Ectopic Adrenocorticotropic Hormone (ACTH) Syndrome-Reply

Lawrence M. Sigman, MD
Arch Intern Med. 1985;145(4):761. doi:10.1001/archinte.1985.00360040201046.
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Waldrop suggests an alternative etiology for the development of unilateral adrenal hypertrophy in the patient previously described,1 ie, was there a neurologic lesion that might prevent the right adrenal gland from responding to circulating ACTH and cause its atrophy? The basis of this supposition is an experimental rat model.2 To my knowledge, there has been no clinical evidence to date to correlate this experience in man.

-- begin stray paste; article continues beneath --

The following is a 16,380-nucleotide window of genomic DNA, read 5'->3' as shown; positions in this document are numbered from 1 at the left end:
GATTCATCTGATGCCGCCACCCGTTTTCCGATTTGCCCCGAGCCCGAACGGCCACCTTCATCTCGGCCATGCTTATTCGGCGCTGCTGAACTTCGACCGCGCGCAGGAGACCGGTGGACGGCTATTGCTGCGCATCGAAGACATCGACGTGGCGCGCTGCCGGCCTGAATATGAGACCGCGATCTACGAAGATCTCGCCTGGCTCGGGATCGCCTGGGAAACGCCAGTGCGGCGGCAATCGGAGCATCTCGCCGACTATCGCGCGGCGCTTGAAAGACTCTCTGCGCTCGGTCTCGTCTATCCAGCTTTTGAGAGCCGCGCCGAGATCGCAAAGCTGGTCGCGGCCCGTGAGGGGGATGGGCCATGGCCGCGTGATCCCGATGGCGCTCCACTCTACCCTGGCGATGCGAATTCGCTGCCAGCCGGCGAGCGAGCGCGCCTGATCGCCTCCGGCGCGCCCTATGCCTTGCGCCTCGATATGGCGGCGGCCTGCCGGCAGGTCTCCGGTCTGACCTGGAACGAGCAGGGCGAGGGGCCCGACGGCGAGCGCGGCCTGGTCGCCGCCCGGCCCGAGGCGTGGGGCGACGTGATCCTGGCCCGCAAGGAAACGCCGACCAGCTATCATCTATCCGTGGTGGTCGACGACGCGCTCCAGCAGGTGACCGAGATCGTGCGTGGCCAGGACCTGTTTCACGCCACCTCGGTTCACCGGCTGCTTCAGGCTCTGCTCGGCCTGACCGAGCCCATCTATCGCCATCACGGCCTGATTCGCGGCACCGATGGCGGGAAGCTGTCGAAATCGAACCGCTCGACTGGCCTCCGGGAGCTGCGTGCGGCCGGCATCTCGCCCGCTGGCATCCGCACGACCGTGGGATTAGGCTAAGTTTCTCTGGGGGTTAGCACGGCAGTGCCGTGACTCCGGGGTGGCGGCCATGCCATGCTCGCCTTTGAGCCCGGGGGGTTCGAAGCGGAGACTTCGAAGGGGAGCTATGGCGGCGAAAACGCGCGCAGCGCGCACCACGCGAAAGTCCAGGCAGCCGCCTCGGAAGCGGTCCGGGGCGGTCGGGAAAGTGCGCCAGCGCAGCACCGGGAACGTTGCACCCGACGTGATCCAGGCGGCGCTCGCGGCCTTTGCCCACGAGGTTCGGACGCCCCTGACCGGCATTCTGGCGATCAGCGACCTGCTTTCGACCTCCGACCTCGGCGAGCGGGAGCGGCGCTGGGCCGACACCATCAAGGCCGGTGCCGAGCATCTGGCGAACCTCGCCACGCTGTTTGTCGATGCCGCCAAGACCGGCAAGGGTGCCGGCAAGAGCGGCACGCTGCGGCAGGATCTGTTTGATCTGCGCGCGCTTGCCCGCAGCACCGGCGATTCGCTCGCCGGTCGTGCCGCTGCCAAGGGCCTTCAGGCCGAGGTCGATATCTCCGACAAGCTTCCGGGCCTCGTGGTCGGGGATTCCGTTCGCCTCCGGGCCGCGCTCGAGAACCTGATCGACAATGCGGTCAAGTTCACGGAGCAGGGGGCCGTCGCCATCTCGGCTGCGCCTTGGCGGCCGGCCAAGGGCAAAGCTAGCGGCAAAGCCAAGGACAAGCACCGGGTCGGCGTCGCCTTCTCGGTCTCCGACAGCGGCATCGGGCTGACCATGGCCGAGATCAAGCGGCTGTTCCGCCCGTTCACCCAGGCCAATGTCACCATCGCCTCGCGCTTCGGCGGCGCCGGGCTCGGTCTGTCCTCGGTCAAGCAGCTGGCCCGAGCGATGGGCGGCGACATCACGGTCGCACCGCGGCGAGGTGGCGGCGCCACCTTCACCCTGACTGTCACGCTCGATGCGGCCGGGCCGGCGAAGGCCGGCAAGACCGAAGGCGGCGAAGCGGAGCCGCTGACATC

A review of the clinical information and pathologic autopsy data of the patient reveals no evidence of autonomic neuropathy. Specifically, there was no tumor found in the central nervous system and no tumor was noted in the retroperitoneal area other than the involved left adrenal gland. In addition, there were no adverse local factors such as direct tumor compression or vascular insufficiency that could account for the atrophy of the right adrenal. Thus it seems the most probable explanation for unilateral


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